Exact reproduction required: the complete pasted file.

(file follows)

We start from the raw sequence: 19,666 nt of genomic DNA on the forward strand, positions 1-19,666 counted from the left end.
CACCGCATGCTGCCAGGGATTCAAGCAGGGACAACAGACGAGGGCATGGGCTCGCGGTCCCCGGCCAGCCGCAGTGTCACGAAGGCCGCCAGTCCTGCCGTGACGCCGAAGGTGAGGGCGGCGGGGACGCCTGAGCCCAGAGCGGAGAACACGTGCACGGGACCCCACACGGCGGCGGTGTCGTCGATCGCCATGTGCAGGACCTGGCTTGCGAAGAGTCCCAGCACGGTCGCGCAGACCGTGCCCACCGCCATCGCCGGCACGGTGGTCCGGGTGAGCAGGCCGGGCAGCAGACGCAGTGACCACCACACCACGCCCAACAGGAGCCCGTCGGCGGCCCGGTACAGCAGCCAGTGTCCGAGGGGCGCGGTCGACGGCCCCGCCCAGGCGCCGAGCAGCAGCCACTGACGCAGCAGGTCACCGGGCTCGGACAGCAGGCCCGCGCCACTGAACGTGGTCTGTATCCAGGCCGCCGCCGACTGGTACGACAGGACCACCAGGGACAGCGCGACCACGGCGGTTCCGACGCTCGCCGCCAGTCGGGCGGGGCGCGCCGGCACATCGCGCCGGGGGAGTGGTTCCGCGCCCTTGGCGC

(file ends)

We start from the raw sequence: 19,666 nt of genomic DNA on the forward strand, positions 1-19,666 counted from the left end.
CACCGCATGCTGCCAGGGATTCAAGCAGGGACAACAGACGAGGGCATGGGCTCGCGGTCCCCGGCCAGCCGCAGTGTCACGAAGGCCGCCAGTCCTGCCGTGACGCCGAAGGTGAGGGCGGCGGGGACGCCTGAGCCCAGAGCGGAGAACACGTGCACGGGACCCCACACGGCGGCGGTGTCGTCGATCGCCATGTGCAGGACCTGGCTTGCGAAGAGTCCCAGCACGGTCGCGCAGACCGTGCCCACCGCCATCGCCGGCACGGTGGTCCGGGTGAGCAGGCCGGGCAGCAGACGCAGTGACCACCACACCACGCCCAACAGGAGCCCGTCGGCGGCCCGGTACAGCAGCCAGTGTCCGAGGGGCGCGGTCGACGGCCCCGCCCAGGCGCCGAGCAGCAGCCACTGACGCAGCAGGTCACCGGGCTCGGACAGCAGGCCCGCGCCACTGAACGTGGTCTGTATCCAGGCCGCCGCCGACTGGTACGACAGGACCACCAGGGACAGCGCGACCACGGCGGTTCCGACGCTCGCCGCCAGTCGGGCGGGGCGCGCCGGCACATCGCGCCGGGGGAGTGGTTCCGCGCCCTTGGCGC